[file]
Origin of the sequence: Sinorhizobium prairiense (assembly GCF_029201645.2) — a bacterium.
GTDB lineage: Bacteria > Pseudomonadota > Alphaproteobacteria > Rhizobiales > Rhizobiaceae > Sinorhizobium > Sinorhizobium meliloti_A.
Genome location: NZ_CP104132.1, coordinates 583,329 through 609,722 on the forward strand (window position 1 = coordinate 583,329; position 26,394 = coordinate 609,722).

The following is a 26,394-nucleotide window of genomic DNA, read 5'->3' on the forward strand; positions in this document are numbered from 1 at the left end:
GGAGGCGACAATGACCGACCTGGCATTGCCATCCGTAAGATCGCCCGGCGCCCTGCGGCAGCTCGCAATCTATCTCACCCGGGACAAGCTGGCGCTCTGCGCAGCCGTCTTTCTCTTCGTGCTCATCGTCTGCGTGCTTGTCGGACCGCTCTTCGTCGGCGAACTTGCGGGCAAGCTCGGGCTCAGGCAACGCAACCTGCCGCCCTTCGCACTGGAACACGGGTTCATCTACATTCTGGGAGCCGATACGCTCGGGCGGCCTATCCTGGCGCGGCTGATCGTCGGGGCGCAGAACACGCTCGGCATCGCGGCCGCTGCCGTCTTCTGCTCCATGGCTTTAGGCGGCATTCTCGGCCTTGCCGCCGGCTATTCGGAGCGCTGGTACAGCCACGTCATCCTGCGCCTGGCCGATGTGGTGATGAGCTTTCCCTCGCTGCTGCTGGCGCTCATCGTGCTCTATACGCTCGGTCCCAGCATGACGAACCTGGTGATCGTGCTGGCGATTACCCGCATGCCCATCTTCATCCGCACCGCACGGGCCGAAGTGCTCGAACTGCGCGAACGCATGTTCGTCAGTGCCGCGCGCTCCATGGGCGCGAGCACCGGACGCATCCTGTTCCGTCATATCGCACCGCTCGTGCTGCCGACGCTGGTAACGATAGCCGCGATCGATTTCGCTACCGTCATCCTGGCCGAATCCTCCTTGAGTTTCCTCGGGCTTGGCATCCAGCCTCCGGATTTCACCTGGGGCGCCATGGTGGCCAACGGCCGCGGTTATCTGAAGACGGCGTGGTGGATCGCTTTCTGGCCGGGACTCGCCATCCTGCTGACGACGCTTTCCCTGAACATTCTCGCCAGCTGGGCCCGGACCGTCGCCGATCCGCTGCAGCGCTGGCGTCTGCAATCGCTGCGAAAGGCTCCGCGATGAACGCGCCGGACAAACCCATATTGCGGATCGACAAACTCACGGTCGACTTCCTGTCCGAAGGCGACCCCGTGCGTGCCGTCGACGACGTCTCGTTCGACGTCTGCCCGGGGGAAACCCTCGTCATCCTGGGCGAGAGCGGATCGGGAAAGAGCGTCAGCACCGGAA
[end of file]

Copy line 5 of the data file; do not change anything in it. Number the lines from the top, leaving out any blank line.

GGAGGCGACAATGACCGACCTGGCATTGCCATCCGTAAGATCGCCCGGCGCCCTGCGGCAGCTCGCAATCTATCTCACCCGGGACAAGCTGGCGCTCTGCGCAGCCGTCTTTCTCTTCGTGCTCATCGTCTGCGTGCTTGTCGGACCGCTCTTCGTCGGCGAACTTGCGGGCAAGCTCGGGCTCAGGCAACGCAACCTGCCGCCCTTCGCACTGGAACACGGGTTCATCTACATTCTGGGAGCCGATACGCTCGGGCGGCCTATCCTGGCGCGGCTGATCGTCGGGGCGCAGAACACGCTCGGCATCGCGGCCGCTGCCGTCTTCTGCTCCATGGCTTTAGGCGGCATTCTCGGCCTTGCCGCCGGCTATTCGGAGCGCTGGTACAGCCACGTCATCCTGCGCCTGGCCGATGTGGTGATGAGCTTTCCCTCGCTGCTGCTGGCGCTCATCGTGCTCTATACGCTCGGTCCCAGCATGACGAACCTGGTGATCGTGCTGGCGATTACCCGCATGCCCATCTTCATCCGCACCGCACGGGCCGAAGTGCTCGAACTGCGCGAACGCATGTTCGTCAGTGCCGCGCGCTCCATGGGCGCGAGCACCGGACGCATCCTGTTCCGTCATATCGCACCGCTCGTGCTGCCGACGCTGGTAACGATAGCCGCGATCGATTTCGCTACCGTCATCCTGGCCGAATCCTCCTTGAGTTTCCTCGGGCTTGGCATCCAGCCTCCGGATTTCACCTGGGGCGCCATGGTGGCCAACGGCCGCGGTTATCTGAAGACGGCGTGGTGGATCGCTTTCTGGCCGGGACTCGCCATCCTGCTGACGACGCTTTCCCTGAACATTCTCGCCAGCTGGGCCCGGACCGTCGCCGATCCGCTGCAGCGCTGGCGTCTGCAATCGCTGCGAAAGGCTCCGCGATGAACGCGCCGGACAAACCCATATTGCGGATCGACAAACTCACGGTCGACTTCCTGTCCGAAGGCGACCCCGTGCGTGCCGTCGACGACGTCTCGTTCGACGTCTGCCCGGGGGAAACCCTCGTCATCCTGGGCGAGAGCGGATCGGGAAAGAGCGTCAGCACCGGAA